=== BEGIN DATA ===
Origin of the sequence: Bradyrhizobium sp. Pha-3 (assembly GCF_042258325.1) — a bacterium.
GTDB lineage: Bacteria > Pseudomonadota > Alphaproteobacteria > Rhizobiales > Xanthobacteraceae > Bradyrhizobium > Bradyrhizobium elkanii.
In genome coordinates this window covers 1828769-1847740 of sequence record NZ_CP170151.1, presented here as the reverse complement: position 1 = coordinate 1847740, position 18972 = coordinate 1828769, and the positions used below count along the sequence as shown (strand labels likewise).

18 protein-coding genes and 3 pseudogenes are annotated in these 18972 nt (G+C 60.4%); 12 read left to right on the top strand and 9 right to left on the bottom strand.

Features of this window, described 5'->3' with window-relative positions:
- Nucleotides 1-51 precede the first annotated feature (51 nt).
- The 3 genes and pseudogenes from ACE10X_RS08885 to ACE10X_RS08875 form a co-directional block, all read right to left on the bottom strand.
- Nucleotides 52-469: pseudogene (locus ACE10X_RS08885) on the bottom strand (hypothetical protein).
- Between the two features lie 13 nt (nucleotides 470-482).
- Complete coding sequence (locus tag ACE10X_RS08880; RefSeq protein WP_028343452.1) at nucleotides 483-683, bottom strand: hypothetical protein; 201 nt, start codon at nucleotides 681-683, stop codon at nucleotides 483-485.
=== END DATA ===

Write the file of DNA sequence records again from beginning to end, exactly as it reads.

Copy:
Origin of the sequence: Bradyrhizobium sp. Pha-3 (assembly GCF_042258325.1) — a bacterium.
GTDB lineage: Bacteria > Pseudomonadota > Alphaproteobacteria > Rhizobiales > Xanthobacteraceae > Bradyrhizobium > Bradyrhizobium elkanii.
In genome coordinates this window covers 1828769-1847740 of sequence record NZ_CP170151.1, presented here as the reverse complement: position 1 = coordinate 1847740, position 18972 = coordinate 1828769, and the positions used below count along the sequence as shown (strand labels likewise).

18 protein-coding genes and 3 pseudogenes are annotated in these 18972 nt (G+C 60.4%); 12 read left to right on the top strand and 9 right to left on the bottom strand.

Features of this window, described 5'->3' with window-relative positions:
- Nucleotides 1-51 precede the first annotated feature (51 nt).
- The 3 genes and pseudogenes from ACE10X_RS08885 to ACE10X_RS08875 form a co-directional block, all read right to left on the bottom strand.
- Nucleotides 52-469: pseudogene (locus ACE10X_RS08885) on the bottom strand (hypothetical protein).
- Between the two features lie 13 nt (nucleotides 470-482).
- Complete coding sequence (locus tag ACE10X_RS08880; RefSeq protein WP_028343452.1) at nucleotides 483-683, bottom strand: hypothetical protein; 201 nt, start codon at nucleotides 681-683, stop codon at nucleotides 483-485.